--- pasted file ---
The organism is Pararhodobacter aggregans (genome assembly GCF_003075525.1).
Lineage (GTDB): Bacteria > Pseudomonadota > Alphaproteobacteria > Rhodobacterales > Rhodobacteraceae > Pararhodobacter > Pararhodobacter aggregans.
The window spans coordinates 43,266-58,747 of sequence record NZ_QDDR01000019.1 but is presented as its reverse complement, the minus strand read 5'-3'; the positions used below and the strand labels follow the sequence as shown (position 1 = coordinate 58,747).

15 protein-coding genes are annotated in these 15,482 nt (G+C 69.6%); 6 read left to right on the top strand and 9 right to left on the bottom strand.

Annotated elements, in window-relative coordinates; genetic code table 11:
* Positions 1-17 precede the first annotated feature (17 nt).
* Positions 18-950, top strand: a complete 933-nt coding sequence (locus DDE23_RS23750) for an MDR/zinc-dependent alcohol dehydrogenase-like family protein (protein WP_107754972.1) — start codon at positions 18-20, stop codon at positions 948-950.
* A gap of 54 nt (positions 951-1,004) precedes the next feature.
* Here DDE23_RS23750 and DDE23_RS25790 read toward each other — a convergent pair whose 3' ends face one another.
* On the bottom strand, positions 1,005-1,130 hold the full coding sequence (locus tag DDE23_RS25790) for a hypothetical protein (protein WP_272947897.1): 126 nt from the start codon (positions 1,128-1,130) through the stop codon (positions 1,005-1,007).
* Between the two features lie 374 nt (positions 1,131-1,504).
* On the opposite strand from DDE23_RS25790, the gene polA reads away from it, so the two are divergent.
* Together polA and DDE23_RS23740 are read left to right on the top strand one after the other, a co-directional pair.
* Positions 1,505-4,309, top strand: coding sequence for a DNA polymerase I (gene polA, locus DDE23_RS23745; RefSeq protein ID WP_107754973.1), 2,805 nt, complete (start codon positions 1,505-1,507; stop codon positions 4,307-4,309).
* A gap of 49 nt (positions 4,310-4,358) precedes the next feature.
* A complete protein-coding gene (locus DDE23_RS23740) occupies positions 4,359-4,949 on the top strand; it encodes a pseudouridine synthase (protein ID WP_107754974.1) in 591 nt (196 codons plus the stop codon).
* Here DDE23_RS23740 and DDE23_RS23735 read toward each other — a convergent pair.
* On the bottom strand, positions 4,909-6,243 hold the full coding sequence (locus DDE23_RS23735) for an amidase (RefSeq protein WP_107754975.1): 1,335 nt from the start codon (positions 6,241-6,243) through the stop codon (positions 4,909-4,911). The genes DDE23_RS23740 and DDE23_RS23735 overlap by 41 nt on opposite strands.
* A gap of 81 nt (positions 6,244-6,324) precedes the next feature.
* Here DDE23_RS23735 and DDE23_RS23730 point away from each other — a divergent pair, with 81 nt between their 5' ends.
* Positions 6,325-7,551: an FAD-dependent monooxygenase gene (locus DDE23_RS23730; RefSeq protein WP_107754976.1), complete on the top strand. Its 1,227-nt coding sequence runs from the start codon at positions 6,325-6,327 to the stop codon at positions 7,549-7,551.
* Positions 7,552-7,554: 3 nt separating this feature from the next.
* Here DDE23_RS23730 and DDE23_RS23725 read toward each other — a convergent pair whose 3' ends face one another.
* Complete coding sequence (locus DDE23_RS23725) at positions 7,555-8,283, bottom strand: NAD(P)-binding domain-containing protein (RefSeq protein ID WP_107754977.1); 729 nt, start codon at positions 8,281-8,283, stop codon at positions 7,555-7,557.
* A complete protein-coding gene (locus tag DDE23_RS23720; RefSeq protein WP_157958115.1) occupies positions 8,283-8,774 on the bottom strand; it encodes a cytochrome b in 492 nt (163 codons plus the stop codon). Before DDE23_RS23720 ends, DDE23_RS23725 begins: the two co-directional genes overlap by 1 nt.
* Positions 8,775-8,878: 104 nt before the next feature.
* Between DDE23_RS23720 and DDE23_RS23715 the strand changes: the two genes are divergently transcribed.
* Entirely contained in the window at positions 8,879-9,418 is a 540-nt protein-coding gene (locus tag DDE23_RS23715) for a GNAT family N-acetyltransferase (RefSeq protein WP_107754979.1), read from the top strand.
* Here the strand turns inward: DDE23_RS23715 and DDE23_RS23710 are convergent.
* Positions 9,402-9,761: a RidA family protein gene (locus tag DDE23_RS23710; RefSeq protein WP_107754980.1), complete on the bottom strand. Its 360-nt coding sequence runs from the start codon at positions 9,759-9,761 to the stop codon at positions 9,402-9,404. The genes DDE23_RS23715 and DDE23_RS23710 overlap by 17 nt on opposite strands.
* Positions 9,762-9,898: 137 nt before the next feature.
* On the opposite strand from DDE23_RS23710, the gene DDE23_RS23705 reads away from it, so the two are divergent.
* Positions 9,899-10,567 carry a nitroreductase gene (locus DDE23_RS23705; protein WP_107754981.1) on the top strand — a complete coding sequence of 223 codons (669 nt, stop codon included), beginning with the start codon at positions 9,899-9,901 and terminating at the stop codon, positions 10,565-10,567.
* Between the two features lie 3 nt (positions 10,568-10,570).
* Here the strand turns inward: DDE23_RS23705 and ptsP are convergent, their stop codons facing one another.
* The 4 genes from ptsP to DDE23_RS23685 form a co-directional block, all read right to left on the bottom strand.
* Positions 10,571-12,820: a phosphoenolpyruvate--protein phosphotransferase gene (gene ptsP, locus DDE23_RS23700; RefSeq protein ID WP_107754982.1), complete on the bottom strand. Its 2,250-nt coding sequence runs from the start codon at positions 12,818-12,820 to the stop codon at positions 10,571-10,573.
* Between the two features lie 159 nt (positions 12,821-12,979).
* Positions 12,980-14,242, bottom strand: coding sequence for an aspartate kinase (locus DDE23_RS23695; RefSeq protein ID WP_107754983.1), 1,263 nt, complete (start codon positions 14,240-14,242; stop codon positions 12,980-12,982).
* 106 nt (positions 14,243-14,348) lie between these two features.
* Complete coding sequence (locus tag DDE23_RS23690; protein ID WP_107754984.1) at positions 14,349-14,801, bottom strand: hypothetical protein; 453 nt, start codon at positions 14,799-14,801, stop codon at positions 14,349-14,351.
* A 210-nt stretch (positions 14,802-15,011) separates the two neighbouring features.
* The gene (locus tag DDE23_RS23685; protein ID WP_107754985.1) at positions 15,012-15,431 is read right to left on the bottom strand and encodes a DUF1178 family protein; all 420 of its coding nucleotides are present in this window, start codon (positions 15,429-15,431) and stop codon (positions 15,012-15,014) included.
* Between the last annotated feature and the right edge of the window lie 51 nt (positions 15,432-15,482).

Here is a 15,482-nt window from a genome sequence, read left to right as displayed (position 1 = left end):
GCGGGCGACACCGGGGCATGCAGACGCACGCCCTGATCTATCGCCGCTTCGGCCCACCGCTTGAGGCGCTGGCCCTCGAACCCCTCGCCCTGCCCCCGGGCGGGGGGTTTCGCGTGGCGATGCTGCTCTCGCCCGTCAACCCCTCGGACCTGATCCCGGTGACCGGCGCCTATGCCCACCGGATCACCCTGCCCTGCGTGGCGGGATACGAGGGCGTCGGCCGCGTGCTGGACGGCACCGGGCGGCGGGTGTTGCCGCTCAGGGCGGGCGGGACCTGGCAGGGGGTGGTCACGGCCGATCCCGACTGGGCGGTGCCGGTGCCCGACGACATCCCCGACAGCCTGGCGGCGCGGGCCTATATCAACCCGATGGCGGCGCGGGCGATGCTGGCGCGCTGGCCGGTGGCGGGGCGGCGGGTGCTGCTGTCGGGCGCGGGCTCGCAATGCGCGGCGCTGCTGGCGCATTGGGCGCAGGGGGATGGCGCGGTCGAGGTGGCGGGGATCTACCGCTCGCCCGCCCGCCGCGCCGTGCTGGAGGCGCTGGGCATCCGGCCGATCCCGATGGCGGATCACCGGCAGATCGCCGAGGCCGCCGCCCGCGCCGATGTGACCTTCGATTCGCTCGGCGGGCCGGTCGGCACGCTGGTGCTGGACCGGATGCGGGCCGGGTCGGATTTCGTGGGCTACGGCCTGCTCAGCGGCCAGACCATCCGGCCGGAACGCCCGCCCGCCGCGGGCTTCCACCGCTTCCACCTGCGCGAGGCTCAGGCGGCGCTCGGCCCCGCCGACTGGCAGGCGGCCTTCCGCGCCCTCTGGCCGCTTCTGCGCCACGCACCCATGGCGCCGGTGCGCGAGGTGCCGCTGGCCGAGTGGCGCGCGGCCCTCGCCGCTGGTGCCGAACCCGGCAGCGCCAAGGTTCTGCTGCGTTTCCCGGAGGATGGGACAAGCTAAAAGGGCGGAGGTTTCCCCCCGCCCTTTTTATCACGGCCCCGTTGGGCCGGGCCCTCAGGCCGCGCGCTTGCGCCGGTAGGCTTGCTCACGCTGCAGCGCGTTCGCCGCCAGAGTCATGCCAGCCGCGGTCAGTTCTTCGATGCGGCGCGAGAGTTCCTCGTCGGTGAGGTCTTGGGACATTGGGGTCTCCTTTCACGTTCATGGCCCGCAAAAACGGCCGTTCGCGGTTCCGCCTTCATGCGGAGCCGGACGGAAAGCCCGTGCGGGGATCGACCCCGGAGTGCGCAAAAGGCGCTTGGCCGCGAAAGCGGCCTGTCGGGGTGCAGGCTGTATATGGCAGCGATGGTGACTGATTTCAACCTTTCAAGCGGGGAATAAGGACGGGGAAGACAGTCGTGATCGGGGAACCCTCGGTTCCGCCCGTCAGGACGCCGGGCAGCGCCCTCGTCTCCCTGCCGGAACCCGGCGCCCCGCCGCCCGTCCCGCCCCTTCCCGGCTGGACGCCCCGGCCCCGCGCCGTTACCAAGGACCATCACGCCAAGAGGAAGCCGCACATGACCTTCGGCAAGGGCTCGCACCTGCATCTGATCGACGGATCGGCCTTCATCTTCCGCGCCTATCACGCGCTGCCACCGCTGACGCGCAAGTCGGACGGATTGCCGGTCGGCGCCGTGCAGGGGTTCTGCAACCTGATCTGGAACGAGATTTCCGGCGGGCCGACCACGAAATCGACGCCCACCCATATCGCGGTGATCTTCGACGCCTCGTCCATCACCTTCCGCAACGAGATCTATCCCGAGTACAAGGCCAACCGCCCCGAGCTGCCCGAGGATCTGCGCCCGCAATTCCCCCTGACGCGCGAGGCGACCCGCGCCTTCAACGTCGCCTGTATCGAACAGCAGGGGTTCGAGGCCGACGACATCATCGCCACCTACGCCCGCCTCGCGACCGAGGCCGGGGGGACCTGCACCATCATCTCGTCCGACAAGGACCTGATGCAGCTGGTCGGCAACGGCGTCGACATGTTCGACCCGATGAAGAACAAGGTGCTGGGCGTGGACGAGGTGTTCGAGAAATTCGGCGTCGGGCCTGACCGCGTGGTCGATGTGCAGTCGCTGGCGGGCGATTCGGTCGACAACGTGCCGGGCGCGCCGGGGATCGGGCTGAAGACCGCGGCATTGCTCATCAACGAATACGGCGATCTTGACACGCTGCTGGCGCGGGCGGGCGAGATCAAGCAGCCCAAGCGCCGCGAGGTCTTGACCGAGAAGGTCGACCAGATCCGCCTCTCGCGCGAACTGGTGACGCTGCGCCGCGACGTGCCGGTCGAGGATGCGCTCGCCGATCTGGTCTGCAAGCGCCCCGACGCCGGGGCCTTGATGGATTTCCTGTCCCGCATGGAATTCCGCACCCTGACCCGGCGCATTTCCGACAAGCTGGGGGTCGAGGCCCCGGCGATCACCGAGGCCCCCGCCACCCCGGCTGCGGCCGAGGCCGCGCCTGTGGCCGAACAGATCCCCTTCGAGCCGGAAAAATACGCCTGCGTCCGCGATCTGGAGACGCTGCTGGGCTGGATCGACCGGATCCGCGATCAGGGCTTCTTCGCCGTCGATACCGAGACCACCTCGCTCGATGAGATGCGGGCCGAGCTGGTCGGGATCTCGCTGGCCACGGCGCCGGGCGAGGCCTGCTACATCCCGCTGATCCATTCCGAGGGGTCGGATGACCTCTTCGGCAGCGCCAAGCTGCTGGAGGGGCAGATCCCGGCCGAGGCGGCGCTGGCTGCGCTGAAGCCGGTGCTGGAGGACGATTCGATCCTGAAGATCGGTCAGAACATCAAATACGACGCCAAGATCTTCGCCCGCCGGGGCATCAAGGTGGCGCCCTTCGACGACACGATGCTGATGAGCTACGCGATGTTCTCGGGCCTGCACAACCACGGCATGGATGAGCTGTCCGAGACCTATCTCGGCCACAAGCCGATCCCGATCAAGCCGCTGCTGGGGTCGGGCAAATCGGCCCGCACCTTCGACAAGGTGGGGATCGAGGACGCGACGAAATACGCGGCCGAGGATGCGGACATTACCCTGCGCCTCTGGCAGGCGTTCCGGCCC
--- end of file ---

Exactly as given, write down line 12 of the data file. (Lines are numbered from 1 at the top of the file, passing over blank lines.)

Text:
* On the opposite strand from DDE23_RS25790, the gene polA reads away from it, so the two are divergent.